Two weeks ago, on her show on MSNBC, Rachel Maddow included a segment about former DSM editor Robert Spitzer’s strange connection to the Ex-Gay Movement that raised fresh and troubling questions about a controversial article the influential psychiatrist published in 2001. Twenty-eight years after spearheading the American Psychiatric Association’s move to declassify homosexuality as a mental illness, one that conservative psychiatrists angrily opposed at the time, Spitzer published an article in Archives of Sexual Behavior claiming that, for highly motivated individuals, ex-gay therapy worked.
When the article appeared, the Associated Press (noting Spitzer’s earlier influence in declassifying homosexuality) called it “explosive.” In the years that followed, during which the Ex-Gay Movement seized on its “findings,” the article was likened to “throwing a grenade into the gay community.” Since branded as truth countless times over the past decade, its influence has become incalculable.
The only problem with the article? It just came to light that it relied exclusively on the testimony of patients whom Spitzer had personally "recruited," who were already identified with prominent ex-gay groups such as Exodus and NARTH (short for the National Association for Research and Therapy of Homosexuality) and thus far from an unbiased or representative sample. Consequently, the position that Spitzer presented as neutral, even scientifically sound, in the article was in truth a great deal closer to the propaganda that Ex-Gay Ministries still like to distribute, including to supportive politicians and religious leaders, insisting that one can “pray away the gay”—that sexuality can more or less take the form that an individual wants it to.
Spitzer's awkward professional disclosure, more than a decade after the essay appeared, is itself newsworthy and came to light in a recent article in American Prospect, “My So-Called Ex-Gay Life,” in which reporter Gabriel Arana movingly describes the repeated failure of Ex-Gay Ministries to change his own orientation, despite his fervent wish at the time to not be gay—and despite Spitzer's representing him in the article as a success story for orientation conversion. The article also features a brief interview with Spitzer, also filmed, in which the former DSM editor at last took the opportunity to recant the article and publicly acknowledge its egregious flaws:
“I actually had great difficulty finding participants,” Spitzer recalls in recollection of the study on which he reported in 2001. “In all the years of doing ex-gay therapy," Spitzer continues, "you’d think [Dr. Joseph] Nicolosi would have been able to provide more success stories. He only sent me nine patients.” (The article claims that its argument came from telephone interviews with "200 self-selected individuals.") Even more troubling, it seems Spitzer had welcomed such findings because of the "controversy" they would cause.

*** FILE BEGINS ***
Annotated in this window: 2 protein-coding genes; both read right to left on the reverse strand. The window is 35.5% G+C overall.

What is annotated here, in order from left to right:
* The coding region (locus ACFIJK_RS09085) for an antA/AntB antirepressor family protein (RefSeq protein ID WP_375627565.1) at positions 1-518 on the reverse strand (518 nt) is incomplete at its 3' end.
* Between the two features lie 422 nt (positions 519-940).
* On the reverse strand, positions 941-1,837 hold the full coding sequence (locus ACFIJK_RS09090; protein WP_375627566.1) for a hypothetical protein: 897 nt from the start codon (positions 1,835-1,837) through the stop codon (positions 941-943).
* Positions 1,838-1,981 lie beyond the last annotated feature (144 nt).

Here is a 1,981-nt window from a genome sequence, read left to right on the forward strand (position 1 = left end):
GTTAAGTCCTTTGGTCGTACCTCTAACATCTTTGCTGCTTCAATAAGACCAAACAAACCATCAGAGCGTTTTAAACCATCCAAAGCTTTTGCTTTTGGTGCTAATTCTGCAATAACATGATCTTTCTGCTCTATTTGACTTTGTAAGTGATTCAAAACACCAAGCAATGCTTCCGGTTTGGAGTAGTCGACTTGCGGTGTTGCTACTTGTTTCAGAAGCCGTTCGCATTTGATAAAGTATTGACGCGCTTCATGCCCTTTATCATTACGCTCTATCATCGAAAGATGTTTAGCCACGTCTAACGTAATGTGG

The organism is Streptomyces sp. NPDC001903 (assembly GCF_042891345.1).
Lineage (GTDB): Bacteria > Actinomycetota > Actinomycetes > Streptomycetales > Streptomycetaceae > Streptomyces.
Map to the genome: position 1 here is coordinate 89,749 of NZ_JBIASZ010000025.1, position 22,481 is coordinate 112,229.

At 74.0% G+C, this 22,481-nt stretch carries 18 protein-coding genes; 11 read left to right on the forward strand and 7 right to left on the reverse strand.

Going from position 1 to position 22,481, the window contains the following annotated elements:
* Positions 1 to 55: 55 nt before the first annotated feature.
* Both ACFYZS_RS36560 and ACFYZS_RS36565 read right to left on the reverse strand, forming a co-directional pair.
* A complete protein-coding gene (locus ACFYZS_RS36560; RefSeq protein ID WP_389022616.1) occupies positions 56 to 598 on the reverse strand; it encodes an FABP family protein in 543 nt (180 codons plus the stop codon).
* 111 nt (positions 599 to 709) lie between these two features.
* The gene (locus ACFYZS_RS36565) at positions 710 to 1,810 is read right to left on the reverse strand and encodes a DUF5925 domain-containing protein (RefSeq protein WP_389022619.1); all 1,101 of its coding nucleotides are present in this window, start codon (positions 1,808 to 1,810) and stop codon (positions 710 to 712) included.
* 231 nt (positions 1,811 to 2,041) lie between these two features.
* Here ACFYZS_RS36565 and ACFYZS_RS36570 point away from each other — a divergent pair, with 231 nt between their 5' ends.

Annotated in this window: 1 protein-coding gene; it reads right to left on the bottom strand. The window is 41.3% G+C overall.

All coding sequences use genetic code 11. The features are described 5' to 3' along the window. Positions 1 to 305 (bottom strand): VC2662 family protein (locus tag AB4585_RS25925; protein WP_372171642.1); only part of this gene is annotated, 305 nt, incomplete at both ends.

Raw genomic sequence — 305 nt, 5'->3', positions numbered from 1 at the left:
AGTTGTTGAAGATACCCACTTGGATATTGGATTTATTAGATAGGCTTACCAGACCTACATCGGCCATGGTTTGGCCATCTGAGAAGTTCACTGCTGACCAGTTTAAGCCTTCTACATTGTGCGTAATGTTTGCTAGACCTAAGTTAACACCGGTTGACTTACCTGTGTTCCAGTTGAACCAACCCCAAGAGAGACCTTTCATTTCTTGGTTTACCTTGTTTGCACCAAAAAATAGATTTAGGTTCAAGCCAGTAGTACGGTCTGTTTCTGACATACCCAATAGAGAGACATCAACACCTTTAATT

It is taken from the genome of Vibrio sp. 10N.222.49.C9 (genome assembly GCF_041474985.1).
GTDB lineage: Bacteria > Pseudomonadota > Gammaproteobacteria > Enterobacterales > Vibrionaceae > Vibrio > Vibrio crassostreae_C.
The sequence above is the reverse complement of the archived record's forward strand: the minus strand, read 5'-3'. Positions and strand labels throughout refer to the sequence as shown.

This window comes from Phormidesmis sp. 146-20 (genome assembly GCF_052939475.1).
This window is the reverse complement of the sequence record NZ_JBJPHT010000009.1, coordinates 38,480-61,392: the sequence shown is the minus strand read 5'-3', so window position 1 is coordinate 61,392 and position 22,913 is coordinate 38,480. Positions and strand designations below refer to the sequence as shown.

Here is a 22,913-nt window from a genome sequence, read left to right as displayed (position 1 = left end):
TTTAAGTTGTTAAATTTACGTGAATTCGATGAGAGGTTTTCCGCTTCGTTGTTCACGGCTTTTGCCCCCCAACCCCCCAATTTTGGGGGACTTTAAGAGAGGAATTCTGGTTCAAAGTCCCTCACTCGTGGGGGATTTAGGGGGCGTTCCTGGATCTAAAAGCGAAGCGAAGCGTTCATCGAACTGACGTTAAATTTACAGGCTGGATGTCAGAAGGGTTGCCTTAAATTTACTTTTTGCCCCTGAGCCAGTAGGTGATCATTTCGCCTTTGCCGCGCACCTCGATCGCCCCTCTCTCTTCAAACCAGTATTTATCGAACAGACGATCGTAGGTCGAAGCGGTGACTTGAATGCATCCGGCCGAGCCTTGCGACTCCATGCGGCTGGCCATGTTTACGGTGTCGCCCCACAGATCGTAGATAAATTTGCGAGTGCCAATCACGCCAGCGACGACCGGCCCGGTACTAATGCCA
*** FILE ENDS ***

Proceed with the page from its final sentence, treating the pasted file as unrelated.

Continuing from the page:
The following three paragraphs appear verbatim in the essay by Arana (who has since married another man), and are worth reproducing in full given their broader implications:
Spitzer was drawn to the topic of ex-gay therapy because it was controversial—“I was always attracted to controversy”—but was troubled by how the study was received. He did not want to suggest that gay people should pursue ex-gay therapy. His goal was to determine whether the counterfactual—the claim that no one had ever changed his or her sexual orientation through therapy—was true.
I asked about the criticisms leveled at him. “In retrospect, I have to admit I think the critiques are largely correct,” he said. “The findings can be considered evidence for what those who have undergone ex-gay therapy say about it, but nothing more.” He said he spoke with the editor of the Archives of Sexual Behavior about writing a retraction, but the editor declined. (Repeated attempts to contact the journal went unanswered.)
Spitzer said that he was proud of having been instrumental in removing homosexuality from the list of mental disorders. Now 80 and retired, he was afraid that the 2001 study would tarnish his legacy and perhaps hurt others. He said that failed attempts to rid oneself of homosexual attractions “can be quite harmful.” He has, though, no doubts about the 1973 fight over the classification of homosexuality.
I was thinking about the American Prospect article as I read an eloquent Open Letter to the APA from psychiatrists and forensic psychologists deeply concerned about the current bid to expand the list of paraphilias in the DSM to include “hypersexual disorder,” “pedohebephilia,” and “paraphilic coercive disorder.” Drafted by Richard Wollert and reported on by fellow PT blogger Karen Franklin, the Letter declares: “The expansions would be a major mistake, due to poor reliability, unproven validity and—most of all—the potential for vast and harmful unintended consequences.”